Brief Fact Summary. Plaintiff gave a manufacturer of bowling alley equipment a check out of a small business loan for the purchase of some bowling machines. The check was deposited in the defendant bank and the money was credited against an overdraft and applied to debts owed by the manufacturer. Plaintiff never received the equipment and the defendant remains in possession of the money.
Synopsis of Rule of Law. Mass. Gen. Laws Ann. ch. 106, Section: 3-307(3), states: “After it is shown that a defense exists a person claiming the rights of a holder in due course has the burden of establishing that he or some person under whom he claims is in all respects a holder in due course.”
Issue. Was the district court correct in rejecting plaintiff’s view of the evidence, concluding instead that the defendant was a holder in due course and therefore entitled to take the check free of all personal defenses?
Held. Yes, the defendant was found to be a holder in due course and therefore entitled to take the check free of all defenses. First, the plaintiff argued that the defendant was not a holder of the check because of Bowl-Mor failed to provide its own indorsement. However, UCC Section: 3-201(a) states that a transfer of an instrument vests in the transferee all the right of the transferor. The court found that the evidence indicated that Bowl-Mor was a holder of the check and that Bowl-Mor transferred the check to the defendant, therefore, the defendant is a holder. The official comment of 3-201 states that, “one who is not the holder must first establish the transaction by which he acquired the instrument before enforcing it.” The court found that the defendant met this burden. Additionally, article 4 provides that a lack of an indorsement shall not affect the bank’s status as agent for collections, and Section: 4-205(1) authorizes the collecting bank to supply the missing indorsements as a mat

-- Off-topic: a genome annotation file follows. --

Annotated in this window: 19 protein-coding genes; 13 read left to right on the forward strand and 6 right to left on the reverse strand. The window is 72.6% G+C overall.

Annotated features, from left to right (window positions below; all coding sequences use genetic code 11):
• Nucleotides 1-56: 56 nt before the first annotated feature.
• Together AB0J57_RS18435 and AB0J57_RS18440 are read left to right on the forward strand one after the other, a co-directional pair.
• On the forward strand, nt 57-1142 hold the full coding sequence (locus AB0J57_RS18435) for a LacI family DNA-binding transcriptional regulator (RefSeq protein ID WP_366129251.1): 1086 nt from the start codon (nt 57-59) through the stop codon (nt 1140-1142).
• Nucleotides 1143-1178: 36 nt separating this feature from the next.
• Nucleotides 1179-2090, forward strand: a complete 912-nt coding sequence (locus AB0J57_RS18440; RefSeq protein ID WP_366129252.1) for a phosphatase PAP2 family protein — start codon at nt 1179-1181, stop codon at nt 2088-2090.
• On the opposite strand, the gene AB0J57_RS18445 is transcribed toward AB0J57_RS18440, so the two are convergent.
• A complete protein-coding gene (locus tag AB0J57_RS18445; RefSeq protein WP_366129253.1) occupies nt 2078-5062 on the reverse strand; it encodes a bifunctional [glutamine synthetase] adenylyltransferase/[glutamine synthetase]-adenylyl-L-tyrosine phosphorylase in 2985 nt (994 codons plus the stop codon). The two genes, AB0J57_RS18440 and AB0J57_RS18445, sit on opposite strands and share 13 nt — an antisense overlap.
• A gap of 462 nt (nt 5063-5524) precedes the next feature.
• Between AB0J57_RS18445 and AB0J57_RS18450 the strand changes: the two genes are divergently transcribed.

ter of course. The court followed this and did not want to penalize a bank which “accepted unendorsed checks for deposit in reliance on the Code, at least when, as here, the customer himself clearly satisfies the definition of ‘holder’”
The plaintiff’s second argument was that the defendant gave value only to the extent of $5,024.85 to the extent of the overdraft charge, but the defendant could not be a holder in due course with respect to the rest of the money. The court agreed with the lower court’s decision that Bowl-Mor had entered a security agreement which gave the defendant a floating lien on Bowl-Mor’s chattel paper. The check was part of the proceeds of the Bowl-Mor contract, and the court concluded that the defendant had given value for the full $15,306.00 at the time it received the deposit.
Discussion. “The bank secured its loan to Bowl-Mor by a security interest in Bowl-Mor’s installment sale contracts (defined as chattel paper by Section: 9-105(1)(b)). Its security interest applied not only to the chattel paper but also to any proceeds of the chattel paper. Section:9-306. Bowling Green’s check to Bowl-Mor, since it was in payment of the first installment of its sales contract, was proceeds. Under Section: 9-306 and Section: 9-203 the bank automatically obtained a security interest in this check as soon as Bowl-Mor obtained “rights” in the check, which in this case was when Bowl-Mor received the che.